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Topic: (Solved)Arduino Uno only 1.5 volts from digital outputs instead of 5 volts (Read 4 times) previous topic - next topic

wikitjuggla

i am trying to use my arduino with a rc receiver without pwm and a motor shield. i set my output speed pins to HIGH. i have 4 digital inputs for the receiver which just inputs 5 volts to the inputs and then is supposed to output to the corresponding motor shield pins and 6 digital outputs for the motor shield. i am using the if statement in my code telling the arduino to put HIGH power to the motor shield pins if it receives the high signal from the input pins but my arduino won't put out a steady 5 volts on the outputs, it only puts out 1.5 volts and sometimes it will vary on its own up to the 5 volts. when i run the motor shield demo sketch my arduino works just fine but i have tried 3 different sketches to make my set up work and can not seem to get it to work and have tried many different tests and determined it seems to be a problem with my arduino itself. Is it possible that this sketch is too much for the arduino to process? here is a copy of my primary code if someone thinks it is a sketch  problem. help would be greatly appreciated.

Code: [Select]
// Arduino code
// pins for r/c receiver
const int left = 2;
const int right = 3;
const int forword = 4;
const int reverse = 5;

// motor shield pins
const int pinI1=8;//define I1 interface
const int pinI2=11;//define I2 interface
const int speedpinA=9;//enable motor A
const int pinI3=12;//define I3 interface
const int pinI4=13;//define I4 interface
const int speedpinB=10;//enable motor B


void setup()
{
 pinMode(pinI1,OUTPUT);
 pinMode(pinI2,OUTPUT);
 pinMode(speedpinA,OUTPUT);
 pinMode(pinI3,OUTPUT);
 pinMode(pinI4,OUTPUT);
 pinMode(speedpinB,OUTPUT);
 pinMode(left,INPUT); //my rc reciever input pins
 pinMode(right,INPUT); //which are not pwm compatable
 pinMode(forword,INPUT); //they put out what ever voltage
 pinMode(reverse,INPUT); //that is powering the reciever

}

void loop() {

 if (digitalRead(left) == HIGH)  {
   motor1_reverse();  // move left motor (motor1) reverse
   motor2_forward();  // move right motor (motor2) forward - this should make the robot turn left
 } else {
   motor1_stop();  //otherwise, stop both motors
   motor2_stop();
 }
 
 if (digitalRead(right) == HIGH) {
   motor1_forward(); // move left motor (motor1) forward
   motor2_reverse(); // move right motor (motor2) reverse - this should make the robot turn left
 } else {
   motor1_stop();
   motor2_stop();
 }
 
 if (digitalRead(forword) == HIGH) {
   motor1_forward();  // move motor1 forward
   motor2_forward();  // move motor2 forward
 } else {
   motor1_stop();
   motor2_stop();
 }
 
 if (digitalRead(reverse) == HIGH) {
   motor1_reverse(); // move motor1 reverse
   motor2_reverse(); // move motor2 reverse
 } else {
   motor1_stop();
   motor2_stop();
 }
}

// These functions make it easier to define the direction of each motor and the appropriate digitalWrite commands, so you can just call motor1_forward();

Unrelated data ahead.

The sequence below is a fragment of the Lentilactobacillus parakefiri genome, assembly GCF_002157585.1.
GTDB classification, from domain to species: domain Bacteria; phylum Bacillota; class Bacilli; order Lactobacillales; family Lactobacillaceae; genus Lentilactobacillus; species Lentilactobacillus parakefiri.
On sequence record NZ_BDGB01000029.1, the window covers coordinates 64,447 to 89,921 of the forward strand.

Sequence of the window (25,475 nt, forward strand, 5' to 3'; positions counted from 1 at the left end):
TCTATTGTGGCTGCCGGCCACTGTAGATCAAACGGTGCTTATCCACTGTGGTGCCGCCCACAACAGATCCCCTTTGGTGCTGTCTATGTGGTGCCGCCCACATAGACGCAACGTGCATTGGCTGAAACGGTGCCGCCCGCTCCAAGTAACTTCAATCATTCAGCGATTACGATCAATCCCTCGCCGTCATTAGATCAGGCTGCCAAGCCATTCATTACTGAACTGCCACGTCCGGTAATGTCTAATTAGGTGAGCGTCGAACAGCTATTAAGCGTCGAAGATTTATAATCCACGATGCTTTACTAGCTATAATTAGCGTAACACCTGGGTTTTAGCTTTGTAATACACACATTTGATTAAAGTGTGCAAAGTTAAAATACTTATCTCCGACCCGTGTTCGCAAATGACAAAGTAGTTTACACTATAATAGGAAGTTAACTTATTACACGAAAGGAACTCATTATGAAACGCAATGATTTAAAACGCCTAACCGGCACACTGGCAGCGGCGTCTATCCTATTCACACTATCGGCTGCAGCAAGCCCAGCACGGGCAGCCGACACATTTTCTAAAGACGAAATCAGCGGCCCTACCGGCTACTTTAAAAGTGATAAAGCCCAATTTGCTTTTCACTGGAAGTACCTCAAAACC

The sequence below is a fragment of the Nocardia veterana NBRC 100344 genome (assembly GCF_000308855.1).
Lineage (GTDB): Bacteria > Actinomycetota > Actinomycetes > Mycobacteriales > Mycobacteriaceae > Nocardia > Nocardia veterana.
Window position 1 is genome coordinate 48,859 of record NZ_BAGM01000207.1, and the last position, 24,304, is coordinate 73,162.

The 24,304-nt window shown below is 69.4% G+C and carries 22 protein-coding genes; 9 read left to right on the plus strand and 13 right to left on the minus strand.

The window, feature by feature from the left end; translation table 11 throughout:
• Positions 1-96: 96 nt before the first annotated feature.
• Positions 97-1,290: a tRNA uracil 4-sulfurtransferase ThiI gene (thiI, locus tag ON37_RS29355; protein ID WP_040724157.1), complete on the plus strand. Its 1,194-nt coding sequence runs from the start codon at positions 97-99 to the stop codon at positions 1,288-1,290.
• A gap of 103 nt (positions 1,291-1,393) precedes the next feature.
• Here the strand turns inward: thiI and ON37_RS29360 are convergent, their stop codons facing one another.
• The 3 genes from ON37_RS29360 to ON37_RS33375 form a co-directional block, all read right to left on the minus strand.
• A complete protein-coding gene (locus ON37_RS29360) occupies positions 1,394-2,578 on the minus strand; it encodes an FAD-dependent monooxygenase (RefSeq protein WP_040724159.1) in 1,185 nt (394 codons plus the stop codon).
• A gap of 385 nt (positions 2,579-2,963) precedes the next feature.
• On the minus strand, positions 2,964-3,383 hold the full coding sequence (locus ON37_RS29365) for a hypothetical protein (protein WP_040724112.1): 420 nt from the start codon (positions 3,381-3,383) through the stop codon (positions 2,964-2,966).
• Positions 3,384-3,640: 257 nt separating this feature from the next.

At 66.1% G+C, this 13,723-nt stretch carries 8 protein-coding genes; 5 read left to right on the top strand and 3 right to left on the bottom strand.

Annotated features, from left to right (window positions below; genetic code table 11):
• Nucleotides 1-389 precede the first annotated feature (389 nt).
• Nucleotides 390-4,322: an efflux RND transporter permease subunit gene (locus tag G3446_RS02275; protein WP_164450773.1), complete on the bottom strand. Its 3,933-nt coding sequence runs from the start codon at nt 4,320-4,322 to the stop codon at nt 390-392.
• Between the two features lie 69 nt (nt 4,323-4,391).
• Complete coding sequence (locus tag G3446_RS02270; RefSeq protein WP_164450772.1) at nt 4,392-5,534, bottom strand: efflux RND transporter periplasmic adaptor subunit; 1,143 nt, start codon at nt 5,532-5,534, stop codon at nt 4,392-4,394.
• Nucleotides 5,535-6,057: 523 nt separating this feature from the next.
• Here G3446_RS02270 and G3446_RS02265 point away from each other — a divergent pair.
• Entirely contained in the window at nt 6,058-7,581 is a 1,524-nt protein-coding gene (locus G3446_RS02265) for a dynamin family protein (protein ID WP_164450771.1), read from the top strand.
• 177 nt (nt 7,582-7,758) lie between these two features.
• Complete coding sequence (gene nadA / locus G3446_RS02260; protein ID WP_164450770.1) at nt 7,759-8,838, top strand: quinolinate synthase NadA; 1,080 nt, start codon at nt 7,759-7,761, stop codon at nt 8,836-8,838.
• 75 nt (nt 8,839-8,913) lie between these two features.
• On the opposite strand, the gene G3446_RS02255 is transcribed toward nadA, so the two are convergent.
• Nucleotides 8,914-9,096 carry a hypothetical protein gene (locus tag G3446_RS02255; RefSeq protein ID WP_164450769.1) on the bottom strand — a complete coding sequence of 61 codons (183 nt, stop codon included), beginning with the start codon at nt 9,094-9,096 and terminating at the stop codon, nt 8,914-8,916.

// You can change the code or names of any of these functions if your motors do not go the direction that they should.
void motor1_forward(){
 digitalWrite(pinI1, HIGH);
 digitalWrite(pinI2, LOW);
 digitalWrite(speedpinA, HIGH);
}

void motor1_reverse(){
 digitalWrite(pinI2, HIGH);
 digitalWrite(pinI1, LOW);
 digitalWrite(speedpinA, HIGH);
}

void motor1_stop(){
 digitalWrite(pinI1, LOW);
 digitalWrite(pinI2, LOW);
 digitalWrite(speedpinA, LOW);
}

void motor2_forward(){
 digitalWrite(pinI3, HIGH);
 digitalWrite(pinI4, LOW);
 digitalWrite(speedpinB, HIGH);
}

void motor2_reverse(){
 digitalWrite(pinI4, HIGH);
 digitalWrite(pinI3, LOW);
 digitalWrite(speedpinB, HIGH);
}

void motor2_stop(){
 digitalWrite(pinI3, LOW);
 digitalWrite(pinI4, LOW);
 digitalWrite(speedpinB, LOW);
}  

spcomputing

You need to put your code in a "Code Block" (The pound (#) icon).

Anyhow, check out this thread:
http://arduino.cc/forum/index.php/topic,122825.0.html

Sounds like it might have the tips you are looking for.

Grumpy_Mike

Quote
Is it possible that this sketch is too much for the arduino to process?

No, a sketche's complexity has no effect on the digital output pins.
From your description it sounds like you are not setting the pins to be an output, however that code shows you are. The other thing is that you might be overloading the outputs, that is drawing too much current from the.
A schematic of what you have would be good.

fungus


i am trying to use my arduino with a rc receiver without pwm and a motor shield. i am using the if statement in my code telling the arduino to put HIGH power to the motor shield pins if it receives the high signal from the input pins but my arduino won't put out a steady 5 volts on the outputs, it only puts out 1.5 volts and sometimes it will vary on its own up to the 5 volts.


You're trying to drive motors directly from the Arduino pins? It won't work, motors draw too many amps. That's why you need a motor shield.

Don't continue without one. You can damage your Arduino.
No, I don't answer questions sent in private messages (but I do accept thank-you notes...)

MarkT

We are told there is a motor shield, the output pins are driving that.

We are also told the motor demo works.

My suspicion is something to do with the supply voltage or common grounding is awry - a schematic of the wiring might be useful, but I'd suggest checking that all the supply voltages are correct during operation and all grounds are common.
[ I won't respond to messages, use the forum please ]

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